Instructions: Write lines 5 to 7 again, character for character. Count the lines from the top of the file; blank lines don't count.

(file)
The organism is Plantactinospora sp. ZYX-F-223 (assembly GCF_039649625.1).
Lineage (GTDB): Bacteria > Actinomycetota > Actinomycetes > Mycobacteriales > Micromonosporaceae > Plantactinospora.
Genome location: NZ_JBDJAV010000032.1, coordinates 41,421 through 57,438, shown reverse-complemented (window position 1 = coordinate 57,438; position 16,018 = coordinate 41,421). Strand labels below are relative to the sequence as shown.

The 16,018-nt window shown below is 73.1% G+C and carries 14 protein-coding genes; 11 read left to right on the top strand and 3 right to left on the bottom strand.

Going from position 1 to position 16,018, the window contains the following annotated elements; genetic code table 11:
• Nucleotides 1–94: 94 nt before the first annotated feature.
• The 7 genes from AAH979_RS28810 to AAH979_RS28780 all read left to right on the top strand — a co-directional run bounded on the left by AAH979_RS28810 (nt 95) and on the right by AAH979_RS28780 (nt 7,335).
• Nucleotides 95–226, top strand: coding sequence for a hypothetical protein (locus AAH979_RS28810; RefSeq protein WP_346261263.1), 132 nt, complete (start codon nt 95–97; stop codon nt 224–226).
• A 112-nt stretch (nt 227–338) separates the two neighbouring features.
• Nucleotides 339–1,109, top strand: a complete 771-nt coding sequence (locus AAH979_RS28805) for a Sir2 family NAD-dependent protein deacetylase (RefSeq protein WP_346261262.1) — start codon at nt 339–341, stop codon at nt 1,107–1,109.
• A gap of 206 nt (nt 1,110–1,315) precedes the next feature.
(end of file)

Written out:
Going from position 1 to position 16,018, the window contains the following annotated elements; genetic code table 11:
• Nucleotides 1–94: 94 nt before the first annotated feature.
• The 7 genes from AAH979_RS28810 to AAH979_RS28780 all read left to right on the top strand — a co-directional run bounded on the left by AAH979_RS28810 (nt 95) and on the right by AAH979_RS28780 (nt 7,335).